NetDVD: Building a Network-Attached Peripheral with Linux
Although we usually had a monitor and keyboard hooked up to the NetDVD device during development, it is meant to appear to the customer as if it were a network-based peripheral, like a network printer. Because the user cannot type shutdown -h now to tell the NetDVD to shut down, it must do a clean shutdown when the user presses the power button.
Conveniently, modern motherboards supply the Advanced Configuration and Power Interface (ACPI). When the user presses the power button, the motherboard sends a signal to the processor. Then the processor is responsible for actually shutting the computer off. Linux has good support for this interface, so all we had to do was install the acpid Ubuntu package. This package comes already configured to do a clean shutdown when the power button is pressed.
But, a clean shutdown takes several seconds to complete. If the device doesn't appear to respond immediately to the power button press, a user is likely to press it repeatedly, maybe even hold it down for several seconds. This is both frustrating for the user and potentially harmful to the device, because holding down the power button forces the machine to power off immediately before the shutdown is complete.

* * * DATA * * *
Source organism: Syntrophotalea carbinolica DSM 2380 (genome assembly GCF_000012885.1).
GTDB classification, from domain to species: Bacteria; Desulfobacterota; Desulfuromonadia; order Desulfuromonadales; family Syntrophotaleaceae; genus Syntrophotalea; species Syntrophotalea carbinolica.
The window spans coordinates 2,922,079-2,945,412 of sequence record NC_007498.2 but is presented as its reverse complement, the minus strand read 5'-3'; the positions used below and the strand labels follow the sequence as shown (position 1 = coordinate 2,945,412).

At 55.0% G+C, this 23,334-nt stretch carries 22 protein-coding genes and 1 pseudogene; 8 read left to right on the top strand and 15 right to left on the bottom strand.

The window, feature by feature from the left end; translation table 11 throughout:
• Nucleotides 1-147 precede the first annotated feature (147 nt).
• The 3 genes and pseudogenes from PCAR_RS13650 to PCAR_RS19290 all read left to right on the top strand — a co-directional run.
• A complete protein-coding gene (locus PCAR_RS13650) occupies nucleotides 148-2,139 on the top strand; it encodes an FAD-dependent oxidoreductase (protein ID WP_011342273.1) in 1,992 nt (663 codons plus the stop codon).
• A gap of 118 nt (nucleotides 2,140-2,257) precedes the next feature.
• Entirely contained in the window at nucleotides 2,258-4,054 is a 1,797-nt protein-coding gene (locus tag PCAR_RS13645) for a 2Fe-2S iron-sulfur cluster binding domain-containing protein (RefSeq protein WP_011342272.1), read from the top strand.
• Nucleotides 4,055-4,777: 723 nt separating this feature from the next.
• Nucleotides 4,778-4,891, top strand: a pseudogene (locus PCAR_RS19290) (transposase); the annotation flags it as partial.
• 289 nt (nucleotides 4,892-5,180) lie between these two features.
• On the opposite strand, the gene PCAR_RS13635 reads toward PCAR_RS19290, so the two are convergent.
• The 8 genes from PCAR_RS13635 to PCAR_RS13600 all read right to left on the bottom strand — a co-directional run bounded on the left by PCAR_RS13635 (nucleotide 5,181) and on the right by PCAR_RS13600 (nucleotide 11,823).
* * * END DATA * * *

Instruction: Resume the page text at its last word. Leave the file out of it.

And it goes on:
So, we needed a way to tell the user, “I got your message. I'm turning off now. Give me a minute.” As the NetDVD has no display, the natural choice was to beep using its PC speaker. For this we used the beep program written by Johnathan Nightingale. The beep package isn't part of the base Ubuntu installation, but it's still available from Ubuntu's Universe archives. Using this program, I wrote some init scripts that would make the machine start beeping once per second during boot up or shutdown and finish with an upward or downward arpeggio of beeps, respectively. This had the added benefit of informing the user when the device was ready for client connections. Unfortunately, it wasn't quite enough.
Several seconds still would pass between the user pressing the power button and the first beep. To make the NetDVD start beeping immediately, I edited the shell script responsible for responding to the power button press, /etc/acpi/powerbtn.sh, so it invokes my beep-start init script immediately before running the shutdown command. With this change, the NetDVD starts beeping immediately in response to the power button press.